The founder is the Sole Administrator of each of the companies (i.e., he serves as a one-person board of directors – which is permitted under local law). The companies hold an annual meeting of shareholders where, as a legal matter, the Sole Administrator presents the audited annual financial statements and the business plan prepared by Virgilio and his brothers. The meeting is largely a formality, since it involves only the founder and his five children, who routinely approve all agenda items unanimously. (The sons are currently in their 30s, and with their spouses have so far produced 11 children, the oldest of whom is age 15.)


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Despite the uncertain economic situation in Argentina, the Company has managed to achieve rapid growth over the last few years in response to the increasing demand for its products, mainly pre-fab kitchen and commercial cabinets and plywood products. Such growth has been financed through a combination of equity injections by the shareholders, retained earnings and domestic short and medium term debts.


However, these sources are no longer sufficient for the Company to meet the continuing growth in demand for its products, and thus the Company has approached an investment corporation for an investment in an expansion project.


The Project is a 5-year (2008-2013) US$50 million expansion and program comprising:


  • the installation of new machinery and equipment to increase the production capacities of the two cabinet plants in Buenos Aires and Cordoba;
  • the establishment of a veneer & plywood production plant at Tucuman;
  • the construction of new facilities for truck flooring productions and veneer overlayment at Mendoza;
  • the opening of 4 new retail stores in parts of the country not already served; and
  • the environmental upgrade of its production facilities.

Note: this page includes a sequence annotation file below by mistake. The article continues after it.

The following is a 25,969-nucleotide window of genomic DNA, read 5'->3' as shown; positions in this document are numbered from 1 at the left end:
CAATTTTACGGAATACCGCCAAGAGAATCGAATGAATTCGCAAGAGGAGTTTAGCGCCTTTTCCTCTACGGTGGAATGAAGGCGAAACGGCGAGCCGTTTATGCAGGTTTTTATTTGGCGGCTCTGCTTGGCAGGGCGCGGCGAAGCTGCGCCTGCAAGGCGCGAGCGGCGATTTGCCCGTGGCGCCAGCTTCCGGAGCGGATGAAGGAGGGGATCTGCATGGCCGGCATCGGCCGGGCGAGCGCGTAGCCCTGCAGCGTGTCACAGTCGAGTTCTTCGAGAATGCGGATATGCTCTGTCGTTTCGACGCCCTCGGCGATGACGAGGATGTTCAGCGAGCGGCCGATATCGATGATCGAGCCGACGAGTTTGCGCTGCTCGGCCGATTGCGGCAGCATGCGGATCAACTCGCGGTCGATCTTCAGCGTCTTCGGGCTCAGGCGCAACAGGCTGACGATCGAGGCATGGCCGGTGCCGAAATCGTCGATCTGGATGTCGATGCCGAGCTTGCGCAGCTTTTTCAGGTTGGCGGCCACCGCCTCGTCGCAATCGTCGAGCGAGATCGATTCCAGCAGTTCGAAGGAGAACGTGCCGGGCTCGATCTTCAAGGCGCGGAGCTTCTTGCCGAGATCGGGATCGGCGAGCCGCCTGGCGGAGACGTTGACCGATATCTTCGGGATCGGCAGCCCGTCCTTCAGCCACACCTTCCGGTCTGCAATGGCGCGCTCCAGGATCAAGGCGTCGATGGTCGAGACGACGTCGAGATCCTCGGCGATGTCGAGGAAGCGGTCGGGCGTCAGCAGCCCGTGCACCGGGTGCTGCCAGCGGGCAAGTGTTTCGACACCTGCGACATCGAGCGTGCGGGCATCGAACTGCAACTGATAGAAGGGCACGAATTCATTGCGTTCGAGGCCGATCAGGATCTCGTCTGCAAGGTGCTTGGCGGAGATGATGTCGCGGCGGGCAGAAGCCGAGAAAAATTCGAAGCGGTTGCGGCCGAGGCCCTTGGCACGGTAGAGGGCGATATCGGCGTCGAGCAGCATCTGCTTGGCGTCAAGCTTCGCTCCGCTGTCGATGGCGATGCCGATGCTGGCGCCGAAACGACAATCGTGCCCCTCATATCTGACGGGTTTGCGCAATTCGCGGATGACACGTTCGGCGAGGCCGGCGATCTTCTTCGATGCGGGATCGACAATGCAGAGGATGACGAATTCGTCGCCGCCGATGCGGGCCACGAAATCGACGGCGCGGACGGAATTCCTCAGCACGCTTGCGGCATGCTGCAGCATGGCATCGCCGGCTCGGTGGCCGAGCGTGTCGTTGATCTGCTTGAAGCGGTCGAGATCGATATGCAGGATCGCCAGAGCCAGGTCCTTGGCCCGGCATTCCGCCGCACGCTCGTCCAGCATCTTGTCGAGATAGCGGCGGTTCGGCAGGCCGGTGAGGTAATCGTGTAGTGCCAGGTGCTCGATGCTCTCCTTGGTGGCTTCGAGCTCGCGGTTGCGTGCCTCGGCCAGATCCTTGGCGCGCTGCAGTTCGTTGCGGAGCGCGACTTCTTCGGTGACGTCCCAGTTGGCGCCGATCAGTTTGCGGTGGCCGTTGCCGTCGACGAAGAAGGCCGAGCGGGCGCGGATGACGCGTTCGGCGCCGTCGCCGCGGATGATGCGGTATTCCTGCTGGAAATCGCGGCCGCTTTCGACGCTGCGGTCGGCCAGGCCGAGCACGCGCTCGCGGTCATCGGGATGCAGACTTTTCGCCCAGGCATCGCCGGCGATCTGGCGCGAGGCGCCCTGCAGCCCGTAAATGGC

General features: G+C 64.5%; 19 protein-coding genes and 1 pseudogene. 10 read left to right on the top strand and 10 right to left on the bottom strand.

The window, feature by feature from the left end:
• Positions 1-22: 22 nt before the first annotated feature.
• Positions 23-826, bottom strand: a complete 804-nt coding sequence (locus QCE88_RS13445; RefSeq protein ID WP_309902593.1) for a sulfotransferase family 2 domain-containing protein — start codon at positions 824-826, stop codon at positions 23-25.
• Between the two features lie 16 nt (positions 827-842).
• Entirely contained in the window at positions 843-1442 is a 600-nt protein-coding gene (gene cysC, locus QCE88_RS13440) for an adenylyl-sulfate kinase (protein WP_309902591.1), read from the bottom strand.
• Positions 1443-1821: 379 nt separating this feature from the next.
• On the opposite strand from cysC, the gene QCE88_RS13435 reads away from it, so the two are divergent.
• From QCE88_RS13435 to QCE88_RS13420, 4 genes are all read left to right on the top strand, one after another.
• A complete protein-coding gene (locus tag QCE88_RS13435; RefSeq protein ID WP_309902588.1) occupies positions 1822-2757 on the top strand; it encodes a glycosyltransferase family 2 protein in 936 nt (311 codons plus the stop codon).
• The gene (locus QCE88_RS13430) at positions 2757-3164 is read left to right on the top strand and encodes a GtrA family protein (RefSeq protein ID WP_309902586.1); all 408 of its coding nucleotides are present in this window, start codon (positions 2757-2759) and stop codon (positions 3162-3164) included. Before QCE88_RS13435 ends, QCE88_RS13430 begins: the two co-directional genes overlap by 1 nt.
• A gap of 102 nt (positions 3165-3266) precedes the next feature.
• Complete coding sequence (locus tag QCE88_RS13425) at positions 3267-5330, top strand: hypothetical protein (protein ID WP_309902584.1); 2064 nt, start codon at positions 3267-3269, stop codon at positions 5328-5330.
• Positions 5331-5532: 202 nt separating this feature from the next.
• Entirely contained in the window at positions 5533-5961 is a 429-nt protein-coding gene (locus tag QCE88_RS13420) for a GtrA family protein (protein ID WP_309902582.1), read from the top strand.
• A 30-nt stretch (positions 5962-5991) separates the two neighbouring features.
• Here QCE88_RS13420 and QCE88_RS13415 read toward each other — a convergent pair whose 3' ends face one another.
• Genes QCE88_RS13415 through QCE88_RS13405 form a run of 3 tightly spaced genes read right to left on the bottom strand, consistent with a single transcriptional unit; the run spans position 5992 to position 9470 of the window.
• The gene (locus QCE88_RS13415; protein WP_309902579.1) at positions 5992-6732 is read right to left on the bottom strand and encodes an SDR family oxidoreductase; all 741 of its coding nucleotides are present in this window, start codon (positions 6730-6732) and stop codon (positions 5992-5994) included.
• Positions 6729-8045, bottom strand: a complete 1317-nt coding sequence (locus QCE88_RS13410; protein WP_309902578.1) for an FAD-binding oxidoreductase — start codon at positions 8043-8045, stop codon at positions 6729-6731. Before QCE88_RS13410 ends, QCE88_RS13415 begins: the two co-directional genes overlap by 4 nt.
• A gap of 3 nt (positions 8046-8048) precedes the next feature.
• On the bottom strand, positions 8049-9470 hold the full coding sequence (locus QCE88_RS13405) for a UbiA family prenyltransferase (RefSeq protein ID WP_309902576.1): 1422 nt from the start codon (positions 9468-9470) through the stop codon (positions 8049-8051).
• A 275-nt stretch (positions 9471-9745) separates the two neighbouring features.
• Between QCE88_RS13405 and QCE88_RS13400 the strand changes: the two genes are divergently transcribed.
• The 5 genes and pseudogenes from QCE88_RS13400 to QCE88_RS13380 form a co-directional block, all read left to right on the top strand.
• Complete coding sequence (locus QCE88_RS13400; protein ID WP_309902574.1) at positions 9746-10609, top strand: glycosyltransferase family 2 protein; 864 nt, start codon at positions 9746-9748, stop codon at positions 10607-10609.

The origin of Gabinetes Sicilia dates back to the 1960s when Carmelo Lavadera, originally from Italy, set up a lumberyard in Tucuman. Over the years, the Company expanded into various wood-based operations, including the production of cabinets, veneer & plywood, and other industrial wooden products such as pallets, and the operations of sawmills. Today, Sicilia is the largest pre-fabricated cabinet supplier in the country with combined annual sales of over US$75 million, of which about 30% is derived from exports (mainly to Brazil, and to a lesser extent Peru). In 2008, the Company had consolidated revenue of US$78 million, with total assets of almost US$80 million and equity of over US$55 million.


The Company is still 100% owned by the Lavadera family. With the gradual retirement of Carmelo Lavadera, the ownership of the Company is now divided among him and his several children:

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Investment officer


Founder,                    Carmelo Lavadera (Sole Administrator, part owner)


Eldest Son,                           Virgilio Lavadera (part owner; has overall leadership role in the business; has accounting degree)


Other Sons,               Girolamo Lavadera, Giuseppe Lavadera and Domenico Lavadera (part owners; involved in business; have business degrees)


Daughter,                  Josefina Lavadera (part owner; not involved in the business)


Question one

You are the investment officer. You wish to invest in the company but want to tie the investment to a requirement that the family making a commitment to corporate governance changes.

What corporate governance change should the company make?


Question two

How do you think the family would react to your recommendation of a corporate governance change?